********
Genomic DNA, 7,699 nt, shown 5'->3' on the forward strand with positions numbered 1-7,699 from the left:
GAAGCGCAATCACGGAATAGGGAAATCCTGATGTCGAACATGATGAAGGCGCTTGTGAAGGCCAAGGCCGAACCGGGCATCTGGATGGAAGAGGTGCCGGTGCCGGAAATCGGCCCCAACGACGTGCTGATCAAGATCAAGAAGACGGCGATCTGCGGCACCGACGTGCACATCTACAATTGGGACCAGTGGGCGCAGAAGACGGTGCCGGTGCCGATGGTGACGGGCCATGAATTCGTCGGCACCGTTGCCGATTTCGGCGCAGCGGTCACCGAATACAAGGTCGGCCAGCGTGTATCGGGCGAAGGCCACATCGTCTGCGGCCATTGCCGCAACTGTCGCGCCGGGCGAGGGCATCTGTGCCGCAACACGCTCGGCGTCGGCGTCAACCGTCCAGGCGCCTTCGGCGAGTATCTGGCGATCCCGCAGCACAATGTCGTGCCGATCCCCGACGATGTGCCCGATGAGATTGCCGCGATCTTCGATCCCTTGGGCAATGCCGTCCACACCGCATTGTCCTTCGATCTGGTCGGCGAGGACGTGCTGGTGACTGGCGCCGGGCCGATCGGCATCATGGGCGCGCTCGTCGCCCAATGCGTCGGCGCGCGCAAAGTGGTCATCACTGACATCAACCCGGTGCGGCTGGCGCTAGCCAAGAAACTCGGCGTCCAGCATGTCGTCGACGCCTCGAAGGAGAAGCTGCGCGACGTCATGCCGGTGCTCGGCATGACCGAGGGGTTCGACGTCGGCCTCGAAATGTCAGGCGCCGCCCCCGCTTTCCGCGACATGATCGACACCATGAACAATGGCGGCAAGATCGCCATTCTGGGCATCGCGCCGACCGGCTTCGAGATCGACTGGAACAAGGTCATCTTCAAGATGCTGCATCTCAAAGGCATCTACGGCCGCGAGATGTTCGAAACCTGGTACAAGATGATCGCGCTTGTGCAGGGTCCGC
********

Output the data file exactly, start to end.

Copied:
Genomic DNA, 7,699 nt, shown 5'->3' on the forward strand with positions numbered 1-7,699 from the left:
GAAGCGCAATCACGGAATAGGGAAATCCTGATGTCGAACATGATGAAGGCGCTTGTGAAGGCCAAGGCCGAACCGGGCATCTGGATGGAAGAGGTGCCGGTGCCGGAAATCGGCCCCAACGACGTGCTGATCAAGATCAAGAAGACGGCGATCTGCGGCACCGACGTGCACATCTACAATTGGGACCAGTGGGCGCAGAAGACGGTGCCGGTGCCGATGGTGACGGGCCATGAATTCGTCGGCACCGTTGCCGATTTCGGCGCAGCGGTCACCGAATACAAGGTCGGCCAGCGTGTATCGGGCGAAGGCCACATCGTCTGCGGCCATTGCCGCAACTGTCGCGCCGGGCGAGGGCATCTGTGCCGCAACACGCTCGGCGTCGGCGTCAACCGTCCAGGCGCCTTCGGCGAGTATCTGGCGATCCCGCAGCACAATGTCGTGCCGATCCCCGACGATGTGCCCGATGAGATTGCCGCGATCTTCGATCCCTTGGGCAATGCCGTCCACACCGCATTGTCCTTCGATCTGGTCGGCGAGGACGTGCTGGTGACTGGCGCCGGGCCGATCGGCATCATGGGCGCGCTCGTCGCCCAATGCGTCGGCGCGCGCAAAGTGGTCATCACTGACATCAACCCGGTGCGGCTGGCGCTAGCCAAGAAACTCGGCGTCCAGCATGTCGTCGACGCCTCGAAGGAGAAGCTGCGCGACGTCATGCCGGTGCTCGGCATGACCGAGGGGTTCGACGTCGGCCTCGAAATGTCAGGCGCCGCCCCCGCTTTCCGCGACATGATCGACACCATGAACAATGGCGGCAAGATCGCCATTCTGGGCATCGCGCCGACCGGCTTCGAGATCGACTGGAACAAGGTCATCTTCAAGATGCTGCATCTCAAAGGCATCTACGGCCGCGAGATGTTCGAAACCTGGTACAAGATGATCGCGCTTGTGCAGGGTCCGC